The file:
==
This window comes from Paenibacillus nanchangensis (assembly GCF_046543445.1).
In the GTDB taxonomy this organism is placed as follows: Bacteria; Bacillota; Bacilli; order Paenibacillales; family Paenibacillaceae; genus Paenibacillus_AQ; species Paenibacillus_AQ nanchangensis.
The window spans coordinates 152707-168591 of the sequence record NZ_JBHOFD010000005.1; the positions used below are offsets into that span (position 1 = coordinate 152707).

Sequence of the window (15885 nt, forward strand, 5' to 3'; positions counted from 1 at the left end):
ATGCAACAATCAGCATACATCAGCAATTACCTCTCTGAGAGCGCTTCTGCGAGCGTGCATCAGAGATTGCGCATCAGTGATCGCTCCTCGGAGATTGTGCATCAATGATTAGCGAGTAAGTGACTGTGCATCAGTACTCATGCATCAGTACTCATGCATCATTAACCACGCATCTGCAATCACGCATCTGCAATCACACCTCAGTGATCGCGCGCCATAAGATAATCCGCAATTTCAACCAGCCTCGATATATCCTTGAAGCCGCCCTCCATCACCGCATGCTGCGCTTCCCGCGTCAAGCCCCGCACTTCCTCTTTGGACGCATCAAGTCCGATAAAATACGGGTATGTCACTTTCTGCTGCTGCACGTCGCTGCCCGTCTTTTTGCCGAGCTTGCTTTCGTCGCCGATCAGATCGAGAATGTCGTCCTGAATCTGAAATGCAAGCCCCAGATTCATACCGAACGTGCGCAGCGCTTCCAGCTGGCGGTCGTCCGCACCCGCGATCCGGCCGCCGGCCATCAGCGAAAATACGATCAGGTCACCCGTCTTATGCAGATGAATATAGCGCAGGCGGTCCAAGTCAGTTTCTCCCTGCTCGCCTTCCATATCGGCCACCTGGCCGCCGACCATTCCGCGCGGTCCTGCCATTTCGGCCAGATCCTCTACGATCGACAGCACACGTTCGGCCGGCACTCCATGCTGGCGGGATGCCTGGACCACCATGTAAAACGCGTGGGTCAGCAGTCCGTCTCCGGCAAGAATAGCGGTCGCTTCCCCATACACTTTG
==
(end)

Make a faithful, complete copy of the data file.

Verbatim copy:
This window comes from Paenibacillus nanchangensis (assembly GCF_046543445.1).
In the GTDB taxonomy this organism is placed as follows: Bacteria; Bacillota; Bacilli; order Paenibacillales; family Paenibacillaceae; genus Paenibacillus_AQ; species Paenibacillus_AQ nanchangensis.
The window spans coordinates 152707-168591 of the sequence record NZ_JBHOFD010000005.1; the positions used below are offsets into that span (position 1 = coordinate 152707).

Sequence of the window (15885 nt, forward strand, 5' to 3'; positions counted from 1 at the left end):
ATGCAACAATCAGCATACATCAGCAATTACCTCTCTGAGAGCGCTTCTGCGAGCGTGCATCAGAGATTGCGCATCAGTGATCGCTCCTCGGAGATTGTGCATCAATGATTAGCGAGTAAGTGACTGTGCATCAGTACTCATGCATCAGTACTCATGCATCATTAACCACGCATCTGCAATCACGCATCTGCAATCACACCTCAGTGATCGCGCGCCATAAGATAATCCGCAATTTCAACCAGCCTCGATATATCCTTGAAGCCGCCCTCCATCACCGCATGCTGCGCTTCCCGCGTCAAGCCCCGCACTTCCTCTTTGGACGCATCAAGTCCGATAAAATACGGGTATGTCACTTTCTGCTGCTGCACGTCGCTGCCCGTCTTTTTGCCGAGCTTGCTTTCGTCGCCGATCAGATCGAGAATGTCGTCCTGAATCTGAAATGCAAGCCCCAGATTCATACCGAACGTGCGCAGCGCTTCCAGCTGGCGGTCGTCCGCACCCGCGATCCGGCCGCCGGCCATCAGCGAAAATACGATCAGGTCACCCGTCTTATGCAGATGAATATAGCGCAGGCGGTCCAAGTCAGTTTCTCCCTGCTCGCCTTCCATATCGGCCACCTGGCCGCCGACCATTCCGCGCGGTCCTGCCATTTCGGCCAGATCCTCTACGATCGACAGCACACGTTCGGCCGGCACTCCATGCTGGCGGGATGCCTGGACCACCATGTAAAACGCGTGGGTCAGCAGTCCGTCTCCGGCAAGAATAGCGGTCGCTTCCCCATACACTTTG